Compliance and Creativity: the strategic obligations of directors

legal

Legal Compliance and Creativity: the strategic obligations of directors


Published: March 8, 2021

Read Time: 6 minutes

680 strategic obligations of directors

One of the main roles of a not-for-profit (NFP) board of directors is to develop and cultivate a long-term strategy for the organisation, which furthers the objects of that organisation.1

Despite the fact that directors appreciate that strategic planning forms part of their role on the board, directors often err on the side of caution when strategizing, or avoid developing a strategic vision for their organisation entirely. Reasons for this include:

  • Concern that poor business decisions may result in a director being civilly or criminally liable for breach of their duties;
  • A fear of change;
  • Previous frustrations with management when implementing strategy; or
  • A lack of accountability for not strategizing.

This brief article will explore directors’ duties of acting in good faith, as well as the duty of care and diligence, encourages directors to be brave in formulating a strategic plan for their organisation.

Whilst it is true that the standards imposed on directors are significant and require directors to make carefully balanced decisions, directors should be comforted by the fact that some of their duties require them to develop strategy and take risks. The two main directors’ duties that relate to strategic thinking include the duty to act in good faith in the best interests of the organisation, and the duty to act with care and diligence. Both of these duties require directors to be concerned with the long-term future of the organisation, which involves strategizing. Hence, directors should view strategizing and risk taking as an integral part of their duties.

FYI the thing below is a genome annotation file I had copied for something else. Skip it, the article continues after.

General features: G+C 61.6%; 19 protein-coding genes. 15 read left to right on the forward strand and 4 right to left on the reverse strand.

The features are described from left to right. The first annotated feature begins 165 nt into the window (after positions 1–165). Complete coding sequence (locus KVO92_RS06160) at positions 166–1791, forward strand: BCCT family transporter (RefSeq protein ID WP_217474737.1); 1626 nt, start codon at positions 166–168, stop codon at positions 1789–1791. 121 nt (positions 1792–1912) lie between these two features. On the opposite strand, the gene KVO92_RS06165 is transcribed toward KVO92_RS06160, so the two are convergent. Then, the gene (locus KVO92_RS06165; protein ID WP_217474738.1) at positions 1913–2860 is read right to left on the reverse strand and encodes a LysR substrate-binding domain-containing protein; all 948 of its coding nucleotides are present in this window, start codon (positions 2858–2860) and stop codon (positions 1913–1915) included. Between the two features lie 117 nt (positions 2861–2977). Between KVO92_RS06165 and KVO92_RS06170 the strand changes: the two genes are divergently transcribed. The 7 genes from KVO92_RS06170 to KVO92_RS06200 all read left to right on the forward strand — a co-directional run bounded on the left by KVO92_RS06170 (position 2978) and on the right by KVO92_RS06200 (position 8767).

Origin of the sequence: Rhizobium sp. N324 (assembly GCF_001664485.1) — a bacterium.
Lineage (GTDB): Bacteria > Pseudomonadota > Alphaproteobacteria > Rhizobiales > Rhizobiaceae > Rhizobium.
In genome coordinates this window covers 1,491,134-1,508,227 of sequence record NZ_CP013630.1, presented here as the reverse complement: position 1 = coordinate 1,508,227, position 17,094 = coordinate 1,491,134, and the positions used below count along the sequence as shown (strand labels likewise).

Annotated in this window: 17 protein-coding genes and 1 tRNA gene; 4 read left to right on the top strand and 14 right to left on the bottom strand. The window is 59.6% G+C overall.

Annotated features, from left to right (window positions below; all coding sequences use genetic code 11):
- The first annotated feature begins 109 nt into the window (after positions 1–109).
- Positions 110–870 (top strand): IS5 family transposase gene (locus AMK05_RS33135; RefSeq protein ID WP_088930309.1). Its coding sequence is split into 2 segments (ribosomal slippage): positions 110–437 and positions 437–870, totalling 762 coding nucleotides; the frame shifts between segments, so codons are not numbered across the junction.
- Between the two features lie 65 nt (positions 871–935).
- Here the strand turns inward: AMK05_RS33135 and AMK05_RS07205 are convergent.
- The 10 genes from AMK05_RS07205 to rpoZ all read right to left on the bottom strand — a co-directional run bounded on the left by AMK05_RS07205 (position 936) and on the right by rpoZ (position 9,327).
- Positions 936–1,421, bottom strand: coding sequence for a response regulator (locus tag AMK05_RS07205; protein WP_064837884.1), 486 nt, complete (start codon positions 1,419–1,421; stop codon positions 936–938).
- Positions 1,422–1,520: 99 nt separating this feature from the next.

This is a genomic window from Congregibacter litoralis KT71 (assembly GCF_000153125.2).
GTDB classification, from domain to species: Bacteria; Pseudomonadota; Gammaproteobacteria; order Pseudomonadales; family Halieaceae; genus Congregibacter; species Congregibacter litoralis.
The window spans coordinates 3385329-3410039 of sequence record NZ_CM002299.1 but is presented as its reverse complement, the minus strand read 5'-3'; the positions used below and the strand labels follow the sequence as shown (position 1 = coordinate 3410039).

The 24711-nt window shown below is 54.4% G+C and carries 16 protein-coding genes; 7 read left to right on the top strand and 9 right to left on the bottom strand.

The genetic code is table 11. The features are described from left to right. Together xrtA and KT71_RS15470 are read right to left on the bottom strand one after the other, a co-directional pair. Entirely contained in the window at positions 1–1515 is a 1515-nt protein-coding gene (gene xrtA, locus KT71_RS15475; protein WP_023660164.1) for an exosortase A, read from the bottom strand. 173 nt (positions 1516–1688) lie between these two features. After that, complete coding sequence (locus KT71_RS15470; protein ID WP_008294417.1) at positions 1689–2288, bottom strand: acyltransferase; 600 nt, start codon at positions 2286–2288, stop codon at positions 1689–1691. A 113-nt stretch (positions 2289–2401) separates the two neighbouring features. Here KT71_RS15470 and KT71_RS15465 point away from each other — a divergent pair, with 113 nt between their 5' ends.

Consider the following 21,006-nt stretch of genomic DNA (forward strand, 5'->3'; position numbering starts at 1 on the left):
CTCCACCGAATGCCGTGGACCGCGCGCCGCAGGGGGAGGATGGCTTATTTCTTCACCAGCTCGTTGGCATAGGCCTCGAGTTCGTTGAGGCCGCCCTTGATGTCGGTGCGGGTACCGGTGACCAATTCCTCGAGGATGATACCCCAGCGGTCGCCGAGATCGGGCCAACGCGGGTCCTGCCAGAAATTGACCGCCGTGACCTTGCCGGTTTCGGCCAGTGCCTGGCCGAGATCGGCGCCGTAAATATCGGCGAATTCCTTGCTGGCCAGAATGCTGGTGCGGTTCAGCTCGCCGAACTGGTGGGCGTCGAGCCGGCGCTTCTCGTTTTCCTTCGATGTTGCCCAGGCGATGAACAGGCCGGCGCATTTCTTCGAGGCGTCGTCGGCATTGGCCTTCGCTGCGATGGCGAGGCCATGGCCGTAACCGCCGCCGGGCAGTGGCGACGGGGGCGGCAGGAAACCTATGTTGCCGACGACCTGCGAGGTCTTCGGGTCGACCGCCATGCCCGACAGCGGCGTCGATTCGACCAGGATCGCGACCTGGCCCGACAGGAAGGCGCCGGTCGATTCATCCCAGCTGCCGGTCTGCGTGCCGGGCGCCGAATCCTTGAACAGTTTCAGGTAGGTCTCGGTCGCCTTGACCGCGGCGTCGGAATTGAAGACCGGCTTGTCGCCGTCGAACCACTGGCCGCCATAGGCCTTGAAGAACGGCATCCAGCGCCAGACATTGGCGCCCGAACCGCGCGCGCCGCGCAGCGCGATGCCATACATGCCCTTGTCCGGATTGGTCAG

Duty to act in good faith

Directors must act in good faith in the best interest of their organisations. One way to act in the best interests of the organisation is through strategic planning. This is due to the fact that strategic planning is known to increase revenue2, increase member satisfaction, attract both a motivated Chief Executive Officer (CEO) and talented directors, and prepare an organisation for changing environments. Directors of NFPs must ensure that their organisation acts according to its objects, in order to fulfil its purposes. This usually involves acting in the best interests of beneficiaries and clients.

In the Royal Commission into Misconduct in the Banking, Superannuation and Financial Services Industry (Banking Commission) Final Report, Commissioner Kenneth Hayne commented on how some for-profit organisations chose to prioritise making profit over the interests of their customers.3 Hayne suggested that the interests of an organisation’s customers fall within the purview of the interests of the organisation. Organisations must become ‘customer-centric.’ Similar findings have been alluded to in the Royal Commission into Aged Care Quality and Safety Interim Report.